Marshal of the Soviet Union Georgy K. Zhukov is often credited for being one of the best generals in history, in the rank of Napoleon or Alexander the Great. He played a seminal role in the Soviet and, in turn, allied victory over Nazi Germany during World War II. Yet once the war was won and peace arrived, interest in his life dissipates. This poses a question - what happened to Zhukov after WW2?
During Joseph Stalin’s long rule there weren’t many who managed not only to say no but to openly defy him, especially in the communist realm. Among those few who managed to stand their ground against “the man of steel” were Josip Broz Tito and Yugoslavia. For most of the world, the abrupt end of the Yugoslav-Soviet friendship was a shocking turn of events. Yet the question arises - was the event as important as some have claimed?
Introduction When Nazi Germany decided to attack the Soviet Union, the infamous operation Barbarossa, city of Leningrad (modern St. Petersburg) became one of three main targets of the offensive. It was an industrial hub, the base of the Soviet Baltic fleet, and held ideological and political importance as the birthplace of the revolution and former capital. However, the main goal set by Hitler wasn’t capturing the city, but rather destroying it along with its population.
Introduction The New World envisioned by the Nazis collapsed with the defeat of the Axis in World War Two. Instead, a whole different world was about to be built with Communism as one of its pillars. As the war was ending, the red wave coming from the east was unstoppable, changing the political map of pre-war Europe along the way. The entire eastern part of the continent fell into the firm grip of Moscow, turning the countries in the region into de facto puppets of the Soviet Union.
The USSR has been unarguably one of the most significant factors of the 20th century, leaving a substantial mark on world history. It was one of two world superpowers and a leader of the communist bloc in the Cold War, without mentioning other various aspects and contributions to science, culture, technology, etc. Often depicted as a “world’s bad guy” and dubbed the Red Giant as a menacing figure indicating its leading ideology, most of the world thought the Soviet Union was a strong and stable nation that would endure for a long time.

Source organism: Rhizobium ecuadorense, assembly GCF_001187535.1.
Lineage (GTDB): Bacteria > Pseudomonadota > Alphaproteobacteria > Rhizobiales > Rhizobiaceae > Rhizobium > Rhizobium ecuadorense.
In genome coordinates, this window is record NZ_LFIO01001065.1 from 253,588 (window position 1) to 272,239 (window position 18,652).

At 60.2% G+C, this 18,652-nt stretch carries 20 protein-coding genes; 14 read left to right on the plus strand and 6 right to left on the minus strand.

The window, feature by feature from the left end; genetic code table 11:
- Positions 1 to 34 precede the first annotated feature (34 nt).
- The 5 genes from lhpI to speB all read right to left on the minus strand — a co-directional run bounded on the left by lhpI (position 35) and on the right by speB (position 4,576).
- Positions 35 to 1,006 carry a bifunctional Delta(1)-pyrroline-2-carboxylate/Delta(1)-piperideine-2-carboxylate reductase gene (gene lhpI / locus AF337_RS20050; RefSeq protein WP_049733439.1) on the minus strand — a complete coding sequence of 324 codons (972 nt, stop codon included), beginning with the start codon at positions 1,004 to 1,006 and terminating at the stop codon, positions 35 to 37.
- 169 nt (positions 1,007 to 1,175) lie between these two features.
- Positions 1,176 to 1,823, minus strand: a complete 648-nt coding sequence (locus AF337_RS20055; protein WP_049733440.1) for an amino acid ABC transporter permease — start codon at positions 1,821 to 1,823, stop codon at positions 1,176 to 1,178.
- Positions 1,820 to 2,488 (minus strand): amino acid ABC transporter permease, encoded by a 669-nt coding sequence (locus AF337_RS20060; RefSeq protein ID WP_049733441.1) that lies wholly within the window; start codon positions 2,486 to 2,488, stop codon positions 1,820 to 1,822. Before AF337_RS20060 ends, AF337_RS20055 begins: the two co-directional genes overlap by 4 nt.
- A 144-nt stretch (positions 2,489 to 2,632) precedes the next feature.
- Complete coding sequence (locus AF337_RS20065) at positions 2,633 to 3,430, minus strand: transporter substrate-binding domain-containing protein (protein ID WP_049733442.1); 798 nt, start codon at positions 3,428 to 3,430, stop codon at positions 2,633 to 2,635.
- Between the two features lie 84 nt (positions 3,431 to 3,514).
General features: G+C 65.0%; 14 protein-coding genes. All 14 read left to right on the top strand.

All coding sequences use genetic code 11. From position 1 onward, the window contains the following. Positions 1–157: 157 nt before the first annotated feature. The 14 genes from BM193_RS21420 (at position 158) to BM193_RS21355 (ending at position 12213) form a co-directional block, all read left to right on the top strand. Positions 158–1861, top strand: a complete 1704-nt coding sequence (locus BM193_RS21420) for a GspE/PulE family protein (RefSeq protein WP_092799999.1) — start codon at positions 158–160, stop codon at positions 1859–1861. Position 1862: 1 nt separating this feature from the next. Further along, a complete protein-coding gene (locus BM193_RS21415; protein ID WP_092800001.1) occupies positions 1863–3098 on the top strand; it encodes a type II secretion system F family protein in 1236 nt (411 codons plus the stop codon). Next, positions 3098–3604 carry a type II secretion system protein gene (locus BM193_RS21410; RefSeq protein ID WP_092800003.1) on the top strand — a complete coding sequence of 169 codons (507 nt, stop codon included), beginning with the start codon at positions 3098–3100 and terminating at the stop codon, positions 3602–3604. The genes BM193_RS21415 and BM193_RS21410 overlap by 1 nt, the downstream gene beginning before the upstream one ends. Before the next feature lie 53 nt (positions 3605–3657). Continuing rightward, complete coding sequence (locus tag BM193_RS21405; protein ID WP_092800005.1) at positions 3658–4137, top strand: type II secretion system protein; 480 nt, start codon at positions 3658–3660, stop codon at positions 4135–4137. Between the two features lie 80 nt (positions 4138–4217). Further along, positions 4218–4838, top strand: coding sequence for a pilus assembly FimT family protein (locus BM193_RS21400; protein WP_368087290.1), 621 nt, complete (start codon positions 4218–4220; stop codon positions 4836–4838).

It is often the destiny of small nations to be swallowed by the big ones. Human history has witnessed more than a few of them disappear as if they never existed. However, after the First World War, many of them, long forgotten, resurrected. The all-proclaimed right of self-determination gave birth to several new countries, old nations. Among them were three Baltic states of Estonia, Latvia and Lithuania. It was, however, their ill fortune that the peace established in Versailles was not destined to last long.
Introduction Throughout history, famine and other similar disasters plagued humankind. Those were usually caused by natural forces beyond human control. Yet, the 20th century proved that nature was never able to match human errors in its destructibility and fatality. Disregarding the intentional killing and destruction of modern warfare, the most disastrous event of that century was the famine caused by the Great Leap Forward (GLF) campaign in China. It was unintentional, a perfect storm of errors and stubbornness, faulty reasoning, and reliance on ideology rather than factuality.
As a new world emerged from the ruins of World War II, a novel confrontation began to emerge. It was much less volatile, earning the nickname “Cold War”. It was an ideological and political struggle between two major world powers – the Soviet Union representing communism and the United States heralding capitalism. This simmering hostility went on to define international politics for the rest of the 20th century. Yet this simplified portrait of the struggle between eastern and western blocs is rather misleading because as it depicts two alliances as unified monoliths. This wasn’t true in neither case, but it was substantially more prominent in the communist sphere where two larges countries came to the brink of an actual armed confrontation.
As World War II came to an end, both Europe and the world slowly started to divide between two major powers – the US in the west and the USSR in the east. Though in the immediate post-war years these two blocs tried to at least present themselves as friends, by the late 1940s it was clear that the two ideological camps entered a confrontation that was quickly dubbed the Cold War. It was painted as an ongoing struggle for world supremacy of two ideas – capitalism in the west and communism in the east.